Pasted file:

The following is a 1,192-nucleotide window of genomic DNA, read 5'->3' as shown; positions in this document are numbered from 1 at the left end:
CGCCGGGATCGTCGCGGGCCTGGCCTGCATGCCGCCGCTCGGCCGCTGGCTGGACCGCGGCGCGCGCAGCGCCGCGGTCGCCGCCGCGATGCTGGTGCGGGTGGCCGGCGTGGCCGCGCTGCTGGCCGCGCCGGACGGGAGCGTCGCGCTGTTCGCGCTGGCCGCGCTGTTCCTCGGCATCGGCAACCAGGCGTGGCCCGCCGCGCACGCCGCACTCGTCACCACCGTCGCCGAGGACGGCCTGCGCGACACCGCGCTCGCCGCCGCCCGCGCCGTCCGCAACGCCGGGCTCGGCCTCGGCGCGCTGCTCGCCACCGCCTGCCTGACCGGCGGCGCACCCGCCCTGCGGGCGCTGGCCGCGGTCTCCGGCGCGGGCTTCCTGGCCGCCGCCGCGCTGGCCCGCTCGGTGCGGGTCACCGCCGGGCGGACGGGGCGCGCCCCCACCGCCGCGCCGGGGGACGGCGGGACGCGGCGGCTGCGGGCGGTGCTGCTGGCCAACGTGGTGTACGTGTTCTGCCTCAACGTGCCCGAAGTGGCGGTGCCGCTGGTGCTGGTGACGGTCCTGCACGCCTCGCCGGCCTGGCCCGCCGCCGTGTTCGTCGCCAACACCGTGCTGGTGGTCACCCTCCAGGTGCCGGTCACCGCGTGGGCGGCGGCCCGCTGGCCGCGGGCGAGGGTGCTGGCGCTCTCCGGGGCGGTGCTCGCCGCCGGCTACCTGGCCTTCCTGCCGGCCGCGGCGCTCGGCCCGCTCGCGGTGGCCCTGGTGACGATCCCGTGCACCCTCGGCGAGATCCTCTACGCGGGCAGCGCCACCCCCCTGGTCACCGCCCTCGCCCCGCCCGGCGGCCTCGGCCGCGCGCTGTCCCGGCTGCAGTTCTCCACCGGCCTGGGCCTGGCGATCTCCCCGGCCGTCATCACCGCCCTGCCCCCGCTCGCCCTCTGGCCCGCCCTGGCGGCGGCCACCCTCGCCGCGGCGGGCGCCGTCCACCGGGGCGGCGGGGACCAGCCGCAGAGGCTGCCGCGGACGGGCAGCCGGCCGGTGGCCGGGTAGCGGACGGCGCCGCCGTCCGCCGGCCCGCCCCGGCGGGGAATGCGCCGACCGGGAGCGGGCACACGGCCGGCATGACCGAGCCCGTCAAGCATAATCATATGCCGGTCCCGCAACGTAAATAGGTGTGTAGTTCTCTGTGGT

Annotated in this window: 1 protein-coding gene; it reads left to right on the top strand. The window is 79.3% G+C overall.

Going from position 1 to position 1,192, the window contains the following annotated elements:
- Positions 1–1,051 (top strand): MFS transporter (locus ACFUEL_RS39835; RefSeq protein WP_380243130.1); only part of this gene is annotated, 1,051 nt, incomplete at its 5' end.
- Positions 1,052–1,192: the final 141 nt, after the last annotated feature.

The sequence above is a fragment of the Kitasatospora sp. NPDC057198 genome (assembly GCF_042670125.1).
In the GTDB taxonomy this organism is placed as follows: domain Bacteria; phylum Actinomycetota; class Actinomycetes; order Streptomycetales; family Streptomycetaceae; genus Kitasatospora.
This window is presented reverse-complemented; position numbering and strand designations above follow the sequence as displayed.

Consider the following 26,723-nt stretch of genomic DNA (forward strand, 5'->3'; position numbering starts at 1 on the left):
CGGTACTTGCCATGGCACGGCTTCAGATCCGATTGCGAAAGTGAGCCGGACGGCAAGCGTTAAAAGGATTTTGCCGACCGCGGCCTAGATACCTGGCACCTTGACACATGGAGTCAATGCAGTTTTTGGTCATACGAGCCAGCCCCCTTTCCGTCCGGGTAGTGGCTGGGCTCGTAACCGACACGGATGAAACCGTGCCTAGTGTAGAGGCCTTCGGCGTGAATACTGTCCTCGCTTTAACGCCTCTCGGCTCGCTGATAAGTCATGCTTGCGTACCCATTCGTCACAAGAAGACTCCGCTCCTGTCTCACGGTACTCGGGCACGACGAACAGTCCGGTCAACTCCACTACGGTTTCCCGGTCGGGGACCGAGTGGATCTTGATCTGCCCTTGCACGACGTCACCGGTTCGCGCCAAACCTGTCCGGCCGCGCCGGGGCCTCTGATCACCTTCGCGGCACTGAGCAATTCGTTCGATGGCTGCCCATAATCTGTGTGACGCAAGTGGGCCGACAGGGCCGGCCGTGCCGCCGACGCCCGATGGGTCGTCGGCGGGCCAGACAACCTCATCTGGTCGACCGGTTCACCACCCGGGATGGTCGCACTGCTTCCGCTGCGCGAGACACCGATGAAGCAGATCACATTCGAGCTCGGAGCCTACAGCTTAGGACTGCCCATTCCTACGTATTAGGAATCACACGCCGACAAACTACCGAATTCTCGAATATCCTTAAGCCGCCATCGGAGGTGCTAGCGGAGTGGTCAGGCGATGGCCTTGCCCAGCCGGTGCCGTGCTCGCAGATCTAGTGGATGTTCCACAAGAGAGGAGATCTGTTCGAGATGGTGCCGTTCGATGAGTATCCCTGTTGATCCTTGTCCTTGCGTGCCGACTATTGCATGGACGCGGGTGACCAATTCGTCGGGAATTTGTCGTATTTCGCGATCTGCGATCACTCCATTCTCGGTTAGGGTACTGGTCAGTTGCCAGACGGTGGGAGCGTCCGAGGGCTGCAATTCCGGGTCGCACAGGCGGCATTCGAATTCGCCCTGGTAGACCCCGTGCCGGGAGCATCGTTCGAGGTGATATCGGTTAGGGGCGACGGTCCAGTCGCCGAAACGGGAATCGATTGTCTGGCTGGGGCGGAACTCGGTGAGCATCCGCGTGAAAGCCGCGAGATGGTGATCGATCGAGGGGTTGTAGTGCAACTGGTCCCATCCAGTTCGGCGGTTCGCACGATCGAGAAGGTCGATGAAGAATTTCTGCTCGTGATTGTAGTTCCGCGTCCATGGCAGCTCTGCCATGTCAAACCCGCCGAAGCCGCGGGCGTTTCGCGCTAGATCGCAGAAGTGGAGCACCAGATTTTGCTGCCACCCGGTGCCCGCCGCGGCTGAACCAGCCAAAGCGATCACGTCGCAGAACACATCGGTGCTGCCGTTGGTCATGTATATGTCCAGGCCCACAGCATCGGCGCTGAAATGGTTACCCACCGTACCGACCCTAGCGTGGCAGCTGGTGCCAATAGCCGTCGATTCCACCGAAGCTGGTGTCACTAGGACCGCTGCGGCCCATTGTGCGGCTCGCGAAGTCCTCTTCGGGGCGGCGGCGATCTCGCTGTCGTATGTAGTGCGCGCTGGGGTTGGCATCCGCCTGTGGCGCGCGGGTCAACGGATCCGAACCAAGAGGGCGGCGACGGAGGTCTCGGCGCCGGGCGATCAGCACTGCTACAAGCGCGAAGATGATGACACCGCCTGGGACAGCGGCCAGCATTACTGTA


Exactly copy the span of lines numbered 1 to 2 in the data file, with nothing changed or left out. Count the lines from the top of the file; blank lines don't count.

The following is a 1,192-nucleotide window of genomic DNA, read 5'->3' as shown; positions in this document are numbered from 1 at the left end:
CGCCGGGATCGTCGCGGGCCTGGCCTGCATGCCGCCGCTCGGCCGCTGGCTGGACCGCGGCGCGCGCAGCGCCGCGGTCGCCGCCGCGATGCTGGTGCGGGTGGCCGGCGTGGCCGCGCTGCTGGCCGCGCCGGACGGGAGCGTCGCGCTGTTCGCGCTGGCCGCGCTGTTCCTCGGCATCGGCAACCAGGCGTGGCCCGCCGCGCACGCCGCACTCGTCACCACCGTCGCCGAGGACGGCCTGCGCGACACCGCGCTCGCCGCCGCCCGCGCCGTCCGCAACGCCGGGCTCGGCCTCGGCGCGCTGCTCGCCACCGCCTGCCTGACCGGCGGCGCACCCGCCCTGCGGGCGCTGGCCGCGGTCTCCGGCGCGGGCTTCCTGGCCGCCGCCGCGCTGGCCCGCTCGGTGCGGGTCACCGCCGGGCGGACGGGGCGCGCCCCCACCGCCGCGCCGGGGGACGGCGGGACGCGGCGGCTGCGGGCGGTGCTGCTGGCCAACGTGGTGTACGTGTTCTGCCTCAACGTGCCCGAAGTGGCGGTGCCGCTGGTGCTGGTGACGGTCCTGCACGCCTCGCCGGCCTGGCCCGCCGCCGTGTTCGTCGCCAACACCGTGCTGGTGGTCACCCTCCAGGTGCCGGTCACCGCGTGGGCGGCGGCCCGCTGGCCGCGGGCGAGGGTGCTGGCGCTCTCCGGGGCGGTGCTCGCCGCCGGCTACCTGGCCTTCCTGCCGGCCGCGGCGCTCGGCCCGCTCGCGGTGGCCCTGGTGACGATCCCGTGCACCCTCGGCGAGATCCTCTACGCGGGCAGCGCCACCCCCCTGGTCACCGCCCTCGCCCCGCCCGGCGGCCTCGGCCGCGCGCTGTCCCGGCTGCAGTTCTCCACCGGCCTGGGCCTGGCGATCTCCCCGGCCGTCATCACCGCCCTGCCCCCGCTCGCCCTCTGGCCCGCCCTGGCGGCGGCCACCCTCGCCGCGGCGGGCGCCGTCCACCGGGGCGGCGGGGACCAGCCGCAGAGGCTGCCGCGGACGGGCAGCCGGCCGGTGGCCGGGTAGCGGACGGCGCCGCCGTCCGCCGGCCCGCCCCGGCGGGGAATGCGCCGACCGGGAGCGGGCACACGGCCGGCATGACCGAGCCCGTCAAGCATAATCATATGCCGGTCCCGCAACGTAAATAGGTGTGTAGTTCTCTGTGGT